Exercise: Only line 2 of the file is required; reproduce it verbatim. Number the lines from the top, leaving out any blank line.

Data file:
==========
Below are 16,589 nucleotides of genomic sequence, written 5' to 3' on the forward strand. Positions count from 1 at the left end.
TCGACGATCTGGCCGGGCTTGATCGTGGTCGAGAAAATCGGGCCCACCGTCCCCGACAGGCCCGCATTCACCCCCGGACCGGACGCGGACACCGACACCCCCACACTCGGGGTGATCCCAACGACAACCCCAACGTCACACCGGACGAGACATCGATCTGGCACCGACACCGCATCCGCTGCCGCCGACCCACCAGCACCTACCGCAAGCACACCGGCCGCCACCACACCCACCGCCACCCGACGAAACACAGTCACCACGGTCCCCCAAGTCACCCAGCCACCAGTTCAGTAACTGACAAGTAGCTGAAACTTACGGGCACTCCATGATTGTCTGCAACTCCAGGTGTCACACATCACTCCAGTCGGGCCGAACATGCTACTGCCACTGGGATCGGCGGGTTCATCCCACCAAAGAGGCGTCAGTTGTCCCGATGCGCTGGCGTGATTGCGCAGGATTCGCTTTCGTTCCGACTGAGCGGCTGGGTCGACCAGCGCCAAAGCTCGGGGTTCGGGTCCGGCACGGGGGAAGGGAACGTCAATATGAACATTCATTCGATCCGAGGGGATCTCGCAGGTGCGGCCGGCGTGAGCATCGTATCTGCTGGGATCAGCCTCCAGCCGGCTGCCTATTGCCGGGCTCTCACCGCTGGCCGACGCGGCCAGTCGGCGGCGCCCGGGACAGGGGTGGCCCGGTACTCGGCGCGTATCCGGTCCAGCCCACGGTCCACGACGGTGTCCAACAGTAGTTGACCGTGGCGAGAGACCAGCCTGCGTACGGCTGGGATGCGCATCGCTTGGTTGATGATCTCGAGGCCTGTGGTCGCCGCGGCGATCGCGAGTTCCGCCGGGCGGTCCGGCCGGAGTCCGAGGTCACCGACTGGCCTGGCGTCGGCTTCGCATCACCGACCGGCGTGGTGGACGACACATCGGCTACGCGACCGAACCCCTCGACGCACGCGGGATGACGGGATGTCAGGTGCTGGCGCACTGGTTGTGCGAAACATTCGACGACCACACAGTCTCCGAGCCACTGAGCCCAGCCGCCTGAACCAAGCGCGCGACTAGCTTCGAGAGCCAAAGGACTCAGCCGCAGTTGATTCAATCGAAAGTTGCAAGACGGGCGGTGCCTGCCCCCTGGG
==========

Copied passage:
TCGACGATCTGGCCGGGCTTGATCGTGGTCGAGAAAATCGGGCCCACCGTCCCCGACAGGCCCGCATTCACCCCCGGACCGGACGCGGACACCGACACCCCCACACTCGGGGTGATCCCAACGACAACCCCAACGTCACACCGGACGAGACATCGATCTGGCACCGACACCGCATCCGCTGCCGCCGACCCACCAGCACCTACCGCAAGCACACCGGCCGCCACCACACCCACCGCCACCCGACGAAACACAGTCACCACGGTCCCCCAAGTCACCCAGCCACCAGTTCAGTAACTGACAAGTAGCTGAAACTTACGGGCACTCCATGATTGTCTGCAACTCCAGGTGTCACACATCACTCCAGTCGGGCCGAACATGCTACTGCCACTGGGATCGGCGGGTTCATCCCACCAAAGAGGCGTCAGTTGTCCCGATGCGCTGGCGTGATTGCGCAGGATTCGCTTTCGTTCCGACTGAGCGGCTGGGTCGACCAGCGCCAAAGCTCGGGGTTCGGGTCCGGCACGGGGGAAGGGAACGTCAATATGAACATTCATTCGATCCGAGGGGATCTCGCAGGTGCGGCCGGCGTGAGCATCGTATCTGCTGGGATCAGCCTCCAGCCGGCTGCCTATTGCCGGGCTCTCACCGCTGGCCGACGCGGCCAGTCGGCGGCGCCCGGGACAGGGGTGGCCCGGTACTCGGCGCGTATCCGGTCCAGCCCACGGTCCACGACGGTGTCCAACAGTAGTTGACCGTGGCGAGAGACCAGCCTGCGTACGGCTGGGATGCGCATCGCTTGGTTGATGATCTCGAGGCCTGTGGTCGCCGCGGCGATCGCGAGTTCCGCCGGGCGGTCCGGCCGGAGTCCGAGGTCACCGACTGGCCTGGCGTCGGCTTCGCATCACCGACCGGCGTGGTGGACGACACATCGGCTACGCGACCGAACCCCTCGACGCACGCGGGATGACGGGATGTCAGGTGCTGGCGCACTGGTTGTGCGAAACATTCGACGACCACACAGTCTCCGAGCCACTGAGCCCAGCCGCCTGAACCAAGCGCGCGACTAGCTTCGAGAGCCAAAGGACTCAGCCGCAGTTGATTCAATCGAAAGTTGCAAGACGGGCGGTGCCTGCCCCCTGGG